Let me use daily price prediction of Bitcoin as a simple example (I am not actually working with Bitcoin but its temporal nature fits well to explain my question).
Say I had a data set consisting of the last 101 sequential days of Bitcoin's closing prices
[p1, p2, p3, ... , p101], where
pX is the closing price on day
X. The inputs will be the first 100 days, and the labels will be
[p2, ... , p101] - the inputs shifted by 1 (attempting to predict the next day's closing price).
As I understand how a stateful LSTM works, I could divide my 100 training examples into 4 sequences of 25 examples. Each of these 4 will be a single batch - therefore the input to my LSTM of (batchSize, timeSteps, features) would be (1, 25, 1).
Each epoch would consist of 4 batches. I would first feed in batch1 =
[p1, ... , p25] (and the labels for each time step
[p2, ... , p26]), and pass the final state as the initial state to process batch2 =
[p26, ... , p50], and so on. After all 4 batches are processed, and the epoch is complete, I would then reset the state and repeat for as many epochs as necessary.
If the LSTM could accurately predict the following day's price using the previous 25 days as an input sequence, I would then like to use it to make daily, real-time predictions of prices, not once every 25 days.
It is currently day 101, and I would like to make a prediction for day 102,
p102. I would feed in
[p77, ... , p101] as input. Then tomorrow, on day 102, I would like to predict
p103, so I feed in
[p78, ... , p102]. These batches are no longer continuing on sequentially from each other, but instead are shifted one day forward. How would I deal with the state of the LSTM when doing so? On each of these days would I feed in the previous 100 days as 4 batches of 25 so that the state is built up before I then make my prediction for tomorrow?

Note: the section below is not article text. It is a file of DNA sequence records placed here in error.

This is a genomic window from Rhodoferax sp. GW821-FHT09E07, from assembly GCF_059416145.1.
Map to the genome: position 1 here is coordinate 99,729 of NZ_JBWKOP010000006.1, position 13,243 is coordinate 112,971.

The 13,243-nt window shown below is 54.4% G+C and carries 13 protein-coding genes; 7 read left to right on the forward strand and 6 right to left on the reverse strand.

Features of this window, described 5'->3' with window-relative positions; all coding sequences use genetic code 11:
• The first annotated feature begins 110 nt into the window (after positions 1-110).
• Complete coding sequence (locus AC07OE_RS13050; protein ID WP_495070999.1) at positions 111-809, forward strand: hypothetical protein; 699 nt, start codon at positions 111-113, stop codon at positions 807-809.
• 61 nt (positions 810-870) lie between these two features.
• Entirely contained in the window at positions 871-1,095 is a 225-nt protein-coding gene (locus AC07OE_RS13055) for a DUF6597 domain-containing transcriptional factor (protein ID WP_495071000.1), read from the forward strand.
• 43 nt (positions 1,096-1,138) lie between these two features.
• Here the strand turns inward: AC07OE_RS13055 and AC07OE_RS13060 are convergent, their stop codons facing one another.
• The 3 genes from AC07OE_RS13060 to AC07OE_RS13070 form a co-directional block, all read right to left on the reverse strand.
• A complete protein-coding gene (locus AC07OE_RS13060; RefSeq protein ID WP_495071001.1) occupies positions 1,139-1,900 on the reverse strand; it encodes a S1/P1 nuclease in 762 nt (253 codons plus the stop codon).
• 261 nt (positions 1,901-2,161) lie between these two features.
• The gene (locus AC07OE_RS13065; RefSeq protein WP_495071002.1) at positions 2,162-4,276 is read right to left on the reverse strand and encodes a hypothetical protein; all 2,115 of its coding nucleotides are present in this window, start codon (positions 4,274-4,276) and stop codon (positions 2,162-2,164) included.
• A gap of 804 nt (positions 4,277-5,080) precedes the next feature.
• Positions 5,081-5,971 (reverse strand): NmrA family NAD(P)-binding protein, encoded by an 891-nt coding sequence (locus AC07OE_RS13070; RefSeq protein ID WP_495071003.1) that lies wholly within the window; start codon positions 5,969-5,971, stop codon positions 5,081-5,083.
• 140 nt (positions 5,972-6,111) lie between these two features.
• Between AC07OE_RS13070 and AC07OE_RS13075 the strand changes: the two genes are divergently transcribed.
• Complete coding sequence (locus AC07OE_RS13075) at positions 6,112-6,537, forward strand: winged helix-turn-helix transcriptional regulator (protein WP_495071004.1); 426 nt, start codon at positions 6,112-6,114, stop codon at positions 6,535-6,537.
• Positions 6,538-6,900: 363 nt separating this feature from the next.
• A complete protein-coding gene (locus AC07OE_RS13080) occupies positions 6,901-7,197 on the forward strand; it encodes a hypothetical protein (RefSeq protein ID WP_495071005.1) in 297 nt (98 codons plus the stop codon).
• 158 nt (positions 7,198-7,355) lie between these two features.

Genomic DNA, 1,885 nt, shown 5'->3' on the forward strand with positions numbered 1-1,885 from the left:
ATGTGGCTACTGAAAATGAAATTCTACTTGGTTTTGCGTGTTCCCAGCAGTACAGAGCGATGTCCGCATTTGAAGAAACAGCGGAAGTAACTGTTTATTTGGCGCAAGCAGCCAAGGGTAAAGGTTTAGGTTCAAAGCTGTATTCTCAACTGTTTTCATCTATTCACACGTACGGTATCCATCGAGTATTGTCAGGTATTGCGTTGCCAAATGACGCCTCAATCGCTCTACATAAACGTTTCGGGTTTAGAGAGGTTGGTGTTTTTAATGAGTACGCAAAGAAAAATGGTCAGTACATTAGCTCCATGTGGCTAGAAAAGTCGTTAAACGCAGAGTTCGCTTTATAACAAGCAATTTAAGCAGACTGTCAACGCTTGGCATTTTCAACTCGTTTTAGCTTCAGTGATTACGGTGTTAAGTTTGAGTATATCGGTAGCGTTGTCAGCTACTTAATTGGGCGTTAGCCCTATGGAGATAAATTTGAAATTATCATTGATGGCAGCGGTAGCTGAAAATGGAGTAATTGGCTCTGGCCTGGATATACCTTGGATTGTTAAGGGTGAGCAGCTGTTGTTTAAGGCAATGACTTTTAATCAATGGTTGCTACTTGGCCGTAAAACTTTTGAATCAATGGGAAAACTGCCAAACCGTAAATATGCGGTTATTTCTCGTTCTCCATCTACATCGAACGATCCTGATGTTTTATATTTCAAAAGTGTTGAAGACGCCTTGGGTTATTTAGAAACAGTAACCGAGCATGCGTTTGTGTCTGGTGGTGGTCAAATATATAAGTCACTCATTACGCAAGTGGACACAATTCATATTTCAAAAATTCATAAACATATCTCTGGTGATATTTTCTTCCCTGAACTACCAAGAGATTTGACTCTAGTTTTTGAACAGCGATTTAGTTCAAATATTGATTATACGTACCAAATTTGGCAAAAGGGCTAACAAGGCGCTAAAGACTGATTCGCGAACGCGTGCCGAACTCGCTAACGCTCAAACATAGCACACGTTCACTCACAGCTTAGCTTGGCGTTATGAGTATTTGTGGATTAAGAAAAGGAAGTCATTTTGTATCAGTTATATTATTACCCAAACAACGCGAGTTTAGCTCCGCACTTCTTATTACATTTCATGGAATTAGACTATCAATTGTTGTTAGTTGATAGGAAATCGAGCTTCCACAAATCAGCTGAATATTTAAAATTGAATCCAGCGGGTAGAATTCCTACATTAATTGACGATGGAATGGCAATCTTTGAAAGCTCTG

In reality, I am working on a much more complex problem with a far more extensive data set. I thought I understood how a stateful LSTM works until I just trained it as explained above in sequential batches. However, I then decided to do this process of shifting each input by one day each batch on the exact same training set. When doing this, the model's accuracy was far lower to what it was during training.
I thought that if I trained a stateful LSTM on 100 examples in 4 batches of 25, I could then take any arbitrary sequence of 25 examples from this same 100 and it would predict the following day with the same accuracy as training.
To make things clearer, here is how my data would be batched to train over 2 epochs, and then make 3 daily predictions after training
Epoch 1 inputs: [p1, ... , p25] [p26, ... , p50] [p51, ... , p75] [p76, ... , p100] Reset State Epoch 2 inputs: [p1, ... , p25] [p26, ... , p50] [p51, ... , p75] [p76, ... , p100]
(Reset State?) (Build up state by processing [p2, ... , p76] in 3 batches of 25?) Inputs to predict price on p102: [p77, ... , p101] (Reset State?) (Build up state by processing [p3, ... , p77] in 3 batches of 25?) Inputs to predict price on p103: [p78, ... , p102] (Reset State?) (Build up state by processing [p4, ... , p78] in 3 batches of 25?) Inputs to predict price on p104: [p79, ... , p103]